Externsteine: Sacred Stones of Germany

Externsteine: Sacred Stones of Germany

Externsteine is a mysterious rock formation near Ostwestfalen-Lippe in northwest Germany. In an area that is largely void of massive stone structures, the uniqueness of these soaring columnar rocks is what makes them especially interesting. Many theories abound about this very interesting site located on the northeastern slope of the Teutoburger Waldthe place that the Romans were defeated by the Germans in 9 CE.

The formation of multiple free-standing stone pillars stretches for several hundred meters. In total, there are 13 stone structures. The etymology of the name Extern- is unclear (-steine meaning “stones” or “rocks”). The Latinized spelling with x is first recorded in the 16th century, but became common only in the late 19th century.

The oldest recorded forms of the name read Agistersten and Eggesterenstein, both dated 1093. Other forms of the name include Egesterenstein (12th century), Egestersteyn(1366), Egersteyne (1369), Egestersten (1385), Egesternsteyn (15th century), Eygesternsteyn (151), Externsteine (1533), Egesterennstein (1583), Agisterstein (1592).

In a popular tradition going back to an idea proposed to Hermann Hamelmann in 1564, the Externsteine are identified as a sacred site of the pagan Saxons, and the location of the Irminsul idol reportedly destroyed by Charlemagne.

One thing is for certain, from the very earliest times this place was a very sacred spot for many tribes. Archaeological excavations have yielded some Upper Paleolithic stone tools dating to about 10,700 BC from 9,600 BC. Beneath a rock overhang on rock VIII, microliths from the Ahrensburg culture such as arrow heads or blades were found. Evidence of fire sites was also found. Further adding to its sacred connection, Externstein is associated with archaeoastronomical speculation; a circular hole above the “altar stone” in the Höhenkammerhas been identified in this context as facing in the direction of sunrise at the time of summer solstice.

Externsteine Teuteburger Wald

It is thought that perhaps the Goddess Ostara/Eostra was worshiped here and it has been suggested that the Bruchterian prophetess/oracle Veleda (from a tribe along the lower Rhine) about whom The Roman historian, Tacitus, wrote, resided, unseen by men, in the upper sanctuary – a space where men were not allowed to enter. This upper temple on the rock pinnacle – the only one of the rocks that has retained its original peak – was probably originally an enclosed cave-chamber within which the prophetess studied the heavens, the movements of the stars, moon and sun, through the circular opening in the rock wall. This space was an observatory and has an almost exact northeasterly alignment.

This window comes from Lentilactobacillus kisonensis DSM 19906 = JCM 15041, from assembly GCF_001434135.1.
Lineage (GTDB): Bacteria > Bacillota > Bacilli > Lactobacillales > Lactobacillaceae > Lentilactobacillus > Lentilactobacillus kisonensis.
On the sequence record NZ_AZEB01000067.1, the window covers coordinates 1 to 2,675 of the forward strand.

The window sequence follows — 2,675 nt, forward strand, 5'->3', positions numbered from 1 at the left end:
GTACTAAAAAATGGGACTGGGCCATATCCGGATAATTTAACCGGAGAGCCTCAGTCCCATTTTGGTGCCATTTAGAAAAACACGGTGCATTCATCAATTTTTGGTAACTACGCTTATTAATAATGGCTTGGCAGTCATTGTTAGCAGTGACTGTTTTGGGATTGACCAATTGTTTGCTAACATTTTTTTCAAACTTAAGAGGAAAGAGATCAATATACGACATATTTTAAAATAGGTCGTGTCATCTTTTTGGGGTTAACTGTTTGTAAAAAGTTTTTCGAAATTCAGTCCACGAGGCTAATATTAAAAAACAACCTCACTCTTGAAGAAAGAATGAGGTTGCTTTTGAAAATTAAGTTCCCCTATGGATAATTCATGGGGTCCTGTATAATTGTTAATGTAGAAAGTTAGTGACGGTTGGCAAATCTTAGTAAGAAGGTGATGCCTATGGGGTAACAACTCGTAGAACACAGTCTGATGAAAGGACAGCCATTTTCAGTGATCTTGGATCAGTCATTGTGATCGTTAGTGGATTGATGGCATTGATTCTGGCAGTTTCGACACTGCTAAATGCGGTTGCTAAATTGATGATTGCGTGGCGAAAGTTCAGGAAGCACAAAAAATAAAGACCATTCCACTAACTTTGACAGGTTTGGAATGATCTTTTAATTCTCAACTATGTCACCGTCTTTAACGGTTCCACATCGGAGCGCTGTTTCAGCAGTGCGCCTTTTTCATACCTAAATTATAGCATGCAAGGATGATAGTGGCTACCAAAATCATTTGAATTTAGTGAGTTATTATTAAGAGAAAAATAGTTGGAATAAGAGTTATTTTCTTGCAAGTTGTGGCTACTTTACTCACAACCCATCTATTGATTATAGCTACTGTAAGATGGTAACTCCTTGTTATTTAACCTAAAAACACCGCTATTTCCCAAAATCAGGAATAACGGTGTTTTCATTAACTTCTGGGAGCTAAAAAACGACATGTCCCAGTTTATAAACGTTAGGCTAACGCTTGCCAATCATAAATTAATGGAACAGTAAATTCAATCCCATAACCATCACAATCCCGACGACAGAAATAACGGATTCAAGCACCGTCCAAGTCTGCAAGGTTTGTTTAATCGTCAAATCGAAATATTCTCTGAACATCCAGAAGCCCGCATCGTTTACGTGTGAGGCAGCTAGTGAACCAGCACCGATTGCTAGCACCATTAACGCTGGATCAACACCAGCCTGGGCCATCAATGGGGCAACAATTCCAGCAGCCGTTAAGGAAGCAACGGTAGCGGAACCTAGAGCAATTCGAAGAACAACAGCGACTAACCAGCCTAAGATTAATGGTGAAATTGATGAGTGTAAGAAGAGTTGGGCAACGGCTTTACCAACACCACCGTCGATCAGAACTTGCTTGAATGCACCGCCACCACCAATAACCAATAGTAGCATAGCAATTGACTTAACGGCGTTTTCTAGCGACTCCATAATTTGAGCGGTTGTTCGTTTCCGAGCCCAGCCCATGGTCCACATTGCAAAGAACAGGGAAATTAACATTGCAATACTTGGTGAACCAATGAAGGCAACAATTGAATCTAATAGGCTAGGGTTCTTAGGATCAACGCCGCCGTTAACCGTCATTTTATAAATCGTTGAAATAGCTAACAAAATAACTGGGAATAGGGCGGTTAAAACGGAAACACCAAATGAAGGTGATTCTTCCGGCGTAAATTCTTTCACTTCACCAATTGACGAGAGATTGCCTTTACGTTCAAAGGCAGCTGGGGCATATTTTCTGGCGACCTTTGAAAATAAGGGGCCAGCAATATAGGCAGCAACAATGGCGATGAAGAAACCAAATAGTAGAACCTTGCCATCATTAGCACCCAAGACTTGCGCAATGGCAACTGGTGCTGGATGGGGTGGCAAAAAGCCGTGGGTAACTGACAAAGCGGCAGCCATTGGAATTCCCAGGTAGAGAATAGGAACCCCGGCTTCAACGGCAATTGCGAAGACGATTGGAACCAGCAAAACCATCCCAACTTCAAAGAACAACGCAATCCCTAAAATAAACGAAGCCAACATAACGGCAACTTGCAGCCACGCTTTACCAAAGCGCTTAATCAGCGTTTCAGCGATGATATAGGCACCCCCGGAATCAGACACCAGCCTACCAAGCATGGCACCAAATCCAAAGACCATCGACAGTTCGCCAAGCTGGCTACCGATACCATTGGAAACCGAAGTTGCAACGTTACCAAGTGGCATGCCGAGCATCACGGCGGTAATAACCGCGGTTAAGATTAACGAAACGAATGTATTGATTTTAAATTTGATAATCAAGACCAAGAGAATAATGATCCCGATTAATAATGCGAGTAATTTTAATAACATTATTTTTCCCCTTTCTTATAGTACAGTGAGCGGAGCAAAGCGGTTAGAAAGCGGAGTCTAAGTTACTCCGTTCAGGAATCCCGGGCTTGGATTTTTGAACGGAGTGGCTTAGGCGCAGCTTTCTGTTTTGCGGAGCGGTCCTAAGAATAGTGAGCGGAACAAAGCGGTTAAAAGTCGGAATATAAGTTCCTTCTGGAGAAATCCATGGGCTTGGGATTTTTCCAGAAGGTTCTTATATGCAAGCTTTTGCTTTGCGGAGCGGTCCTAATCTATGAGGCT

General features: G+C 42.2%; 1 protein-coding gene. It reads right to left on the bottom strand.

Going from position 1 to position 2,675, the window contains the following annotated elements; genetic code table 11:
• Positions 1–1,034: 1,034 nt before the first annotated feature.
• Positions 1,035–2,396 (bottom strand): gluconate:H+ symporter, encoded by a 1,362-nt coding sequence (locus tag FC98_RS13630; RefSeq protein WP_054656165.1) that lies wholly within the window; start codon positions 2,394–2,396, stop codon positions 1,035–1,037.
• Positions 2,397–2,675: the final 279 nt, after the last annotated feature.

externstein_prayer_stool

The roof of this rock-chamber was either deliberately destroyed or it eroded naturally and it is now only semi-enclosed. But considering that (according to the Carolingian annals) the “Irminsul” was destroyed, or broken off by Charlemagne in 772 AD one can be excused for thinking that it was deliberate. This pinnacle was, according to legend, the site of the sacred “Irminsul,” the Saxon spiraling Tree Pillar. The oldest chronicle describing an Irminsul refers to it as a tree trunk erected in the open air.

After the Externsteine was purged of its pagan influence by Charlemagne, hermit monks began to settle into caves at the base of the rocks. Their task was to Christianize the site and to “drive out evil influences.” During this period, the monks, with the help of local bishops, began to render carvings into the rocks to memorialize their Christian influence in the area. There is no doubting the powerful symbolism of represented in the central bas e39028797f16e411d9001edfced6faf3relief, the largest of its kind in Europe. The famous carving depicts the Tree of Life,  a pagan representation of Earth power, bowing down beneath the body of Jesus Christ being taken from the cross. Converts would have immediately understood the various symbols represented, especially the weeping sun and moon, both important pagan fertility images of the masculine and feminine. They would have seen the ancient tree of pagan knowledge being changed to represent the Christian Tree of the Cross. This carving is unique because it is the only known German sculpture showing a distinct Byzantine influence.

The hermits eventually abandoned the site in the fifteenth century, the chapel they built left to ruin, and the site was transformed to a small fortress. When this system of fortification was outdated, the counts of the region used the site for court banquets. After the death of Count Adolf in 1666, everything fell into decay.

Over time, the legend of Externsteine inspired a great number of books, essays, paintings, and novels. In 1824, the author Goethe wrote an essay on the descent from the cross carving, even though he never visited Externsteine himself.

The Externsteine is now a recognized pagan center and mystical site. It has been inhabited by pre-Germanic people, the Saxons, Christian monks, and today it is a popular New Age destination. Today, between a half to one million people annually visit the stones, making the Externsteine one of the most frequently visited nature reserves in Westphalia.

Because of its reputation as “pagan sacred site” in popular culture, there have often been private gatherings or celebrations on the day of summer solstice and Walpurgis Night. Despite the varying views on the origins and significance of this site to prehistoric peoples, there is no doubt that the Externsteine is a magical place to behold!

externsteine-16
In 1926, the Externsteine were declared “one of the oldest and most important nature reserves in Lippe,” and were placed under protection. 

 

Legends of the tombs of Ireland.